No serious growth ideas in this wordy manifesto
The 2019 election manifesto of the African National Congress (ANC) is a revealing document. The main thing its 35 pages (as published last week on Politicsweb) reveal is that the party does not have a single idea that might put this country on a path towards the broad sunlit uplands of economic growth rapid enough to conquer unemployment.
Although there is no mention of "radical economic transformation", the manifesto shows that the ANC is still stuck in a mindset of fantasy, disdain for costs, and dirigiste ideology. Even good ideas, such as opening up the economy to greater participation by small, micro, and medium enterprises (SMMEs), are not only half-baked but motivated mainly by a desire to break up monopolies. Nowhere is there a hint of economic liberalisation. Instead, the state will increase both its size and its power.
Fantasy includes creating a "sovereign wealth fund", promoting "mass apprenticeship", building "at least one new city", and establishing universal "quality healthcare free at the point of use" by 2025. Promises to extend the social security system to "all" show little concern for costs, which will also be increased by stricter localisation and procurement requirements. The state mining company will be "strengthened" and public ownership will be extended in pharmaceuticals, renewable energy, and banking. Support services will be taken back into the public sector. More state entities will get banking licences.
Legislation will be introduced to extend company ownership "to a broad base of workers"; these employees should continue to share in the profits of companies when they retire or otherwise leave. Retrenchments will be made more difficult.
The manifesto talks of "scaling up" support for SMMEs in various ways, among them protection via tariffs, broader access to finance, and "set-asides" in the award of contracts. Incubation centres will be set up, along with a "township and village economy fund". SMMEs will also supposedly benefit from empowering the competition authorities to deal with "monopolies, excessive economic concentration, and dominance by large players" that "keep them out".
The manifesto repeatedly complains of excessive concentration. It makes little reference to other factors that may be keeping small players out. In October last year Bernard Swanepoel and Chris Darroll reported on a study by the Small Business Institute and the Small Business Initiative. It showed that, on average, "a small business owner spends nine working days a month dealing with unnecessary forms and bureaucracy". In his state-of-the- nation address nearly a year ago, Cyril Ramaphosa promised to "reduce the regulatory barriers for small business". As the godfather of the national minimum wage recently introduced despite the objections of small business, President Ramaphosa tactfully did not repeat this promise when he delivered his party's 2019 manifesto.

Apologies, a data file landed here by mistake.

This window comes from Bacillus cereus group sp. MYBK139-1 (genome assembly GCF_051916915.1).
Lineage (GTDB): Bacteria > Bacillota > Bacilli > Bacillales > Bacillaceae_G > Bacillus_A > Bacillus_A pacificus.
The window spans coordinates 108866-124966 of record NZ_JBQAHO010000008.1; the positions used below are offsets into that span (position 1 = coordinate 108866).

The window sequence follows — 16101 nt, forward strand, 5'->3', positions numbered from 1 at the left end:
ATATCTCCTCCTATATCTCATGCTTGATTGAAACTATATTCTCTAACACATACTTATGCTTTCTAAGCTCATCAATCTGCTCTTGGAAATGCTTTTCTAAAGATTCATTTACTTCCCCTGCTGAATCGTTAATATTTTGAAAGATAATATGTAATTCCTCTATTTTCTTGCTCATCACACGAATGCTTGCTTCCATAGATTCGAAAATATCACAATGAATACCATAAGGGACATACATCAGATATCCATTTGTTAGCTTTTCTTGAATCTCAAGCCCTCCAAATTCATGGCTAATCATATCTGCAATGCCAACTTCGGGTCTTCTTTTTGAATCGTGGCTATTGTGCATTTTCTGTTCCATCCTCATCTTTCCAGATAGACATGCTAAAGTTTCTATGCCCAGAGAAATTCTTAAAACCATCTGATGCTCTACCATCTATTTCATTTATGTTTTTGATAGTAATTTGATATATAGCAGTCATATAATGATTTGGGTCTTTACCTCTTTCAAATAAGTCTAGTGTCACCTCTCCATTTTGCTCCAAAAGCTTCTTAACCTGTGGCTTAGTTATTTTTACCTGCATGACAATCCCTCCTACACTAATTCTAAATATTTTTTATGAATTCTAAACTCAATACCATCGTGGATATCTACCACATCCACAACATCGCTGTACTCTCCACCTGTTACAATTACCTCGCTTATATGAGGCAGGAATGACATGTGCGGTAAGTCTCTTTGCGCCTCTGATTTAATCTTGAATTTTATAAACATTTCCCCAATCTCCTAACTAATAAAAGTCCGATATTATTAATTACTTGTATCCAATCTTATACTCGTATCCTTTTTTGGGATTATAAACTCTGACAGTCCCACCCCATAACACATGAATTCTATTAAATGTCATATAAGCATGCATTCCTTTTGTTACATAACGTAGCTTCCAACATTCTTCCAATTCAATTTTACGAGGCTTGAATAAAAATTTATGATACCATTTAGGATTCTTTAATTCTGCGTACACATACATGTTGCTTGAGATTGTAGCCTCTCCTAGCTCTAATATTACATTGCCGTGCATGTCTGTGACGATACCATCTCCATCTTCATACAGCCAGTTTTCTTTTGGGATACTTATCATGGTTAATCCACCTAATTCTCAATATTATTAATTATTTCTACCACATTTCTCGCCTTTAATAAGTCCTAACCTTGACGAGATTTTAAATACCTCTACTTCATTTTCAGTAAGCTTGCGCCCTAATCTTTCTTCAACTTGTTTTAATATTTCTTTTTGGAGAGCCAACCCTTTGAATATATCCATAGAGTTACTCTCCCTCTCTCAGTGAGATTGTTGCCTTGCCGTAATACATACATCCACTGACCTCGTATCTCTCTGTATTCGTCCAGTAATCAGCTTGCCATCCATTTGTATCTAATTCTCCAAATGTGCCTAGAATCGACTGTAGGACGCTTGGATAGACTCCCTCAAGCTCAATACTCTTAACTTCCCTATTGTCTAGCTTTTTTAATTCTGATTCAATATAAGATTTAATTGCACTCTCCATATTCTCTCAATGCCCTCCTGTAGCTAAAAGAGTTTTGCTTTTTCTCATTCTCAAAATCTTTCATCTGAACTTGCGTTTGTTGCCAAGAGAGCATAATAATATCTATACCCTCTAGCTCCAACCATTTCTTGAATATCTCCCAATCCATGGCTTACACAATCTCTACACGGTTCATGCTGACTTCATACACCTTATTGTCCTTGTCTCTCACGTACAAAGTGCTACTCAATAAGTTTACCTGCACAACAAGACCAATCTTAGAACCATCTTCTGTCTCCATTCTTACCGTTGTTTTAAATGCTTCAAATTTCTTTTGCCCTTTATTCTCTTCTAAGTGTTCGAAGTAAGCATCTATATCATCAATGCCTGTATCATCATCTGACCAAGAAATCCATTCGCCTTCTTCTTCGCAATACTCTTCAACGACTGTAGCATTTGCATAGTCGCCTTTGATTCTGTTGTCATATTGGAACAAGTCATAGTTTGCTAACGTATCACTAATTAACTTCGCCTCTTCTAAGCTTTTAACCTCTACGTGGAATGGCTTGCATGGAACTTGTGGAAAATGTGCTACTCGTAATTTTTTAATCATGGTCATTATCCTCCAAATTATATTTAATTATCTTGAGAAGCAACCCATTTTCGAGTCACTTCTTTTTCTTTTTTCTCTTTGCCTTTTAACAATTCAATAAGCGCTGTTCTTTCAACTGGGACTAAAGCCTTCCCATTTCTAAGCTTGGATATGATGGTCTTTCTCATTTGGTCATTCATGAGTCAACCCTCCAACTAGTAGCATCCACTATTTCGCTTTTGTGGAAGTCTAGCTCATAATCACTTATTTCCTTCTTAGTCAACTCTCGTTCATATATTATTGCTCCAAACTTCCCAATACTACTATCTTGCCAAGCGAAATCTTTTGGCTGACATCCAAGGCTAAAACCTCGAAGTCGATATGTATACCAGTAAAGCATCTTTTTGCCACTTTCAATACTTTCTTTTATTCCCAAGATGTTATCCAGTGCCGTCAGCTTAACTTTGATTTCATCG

The contrast with the National Development Plan (NDP) adopted in 2012 is striking. That document said that 90% of the 11 million jobs to be created would be in small and expanding firms. Regulatory reform would "boost mass entrepreneurship". Impact assessments would be done on new regulations. An expert panel would be appointed "to prepare a comprehensive regulatory review for small and medium-sized companies".
That was more than six years ago. Yet according to Mr Swanepoel, last year's "jobs summit" agreement referred only three times to red tape affecting business, and offered no plan to tackle it. This despite the minister of small business development's having "refreshingly" acknowledged that red tape encumbered small business. To make matters worse, in November last year, two Democratic Alliance MPs reported on proposed legislation that would create an "immense" new qualifications database which all employers would be obliged to use before hiring anyone.
Despite what the NDP purported to promise about reform, the trend since then has been largely in the opposite direction. In fact the trend of intensifying regulation while simultaneously promising the opposite stretches back earlier. Now, despite proclaiming the need to "scale up" support for SMMEs, the ANC devotes not a single sentence in its 35-page manifesto to liberating them from regulatory bondage.
Deregulation was probably never seriously on the agenda anyway. Its absence from the manifesto – whether affecting SMMEs or anyone else – suggests that even the pretence has now been dropped.
* John Kane-Berman is a policy fellow at the IRR, a think-tank that promotes political and economic freedom. Readers are invited to take a stand with the IRR by clicking here or sending an SMS with your name to 32823. Each SMS costs R1. Ts and Cs apply.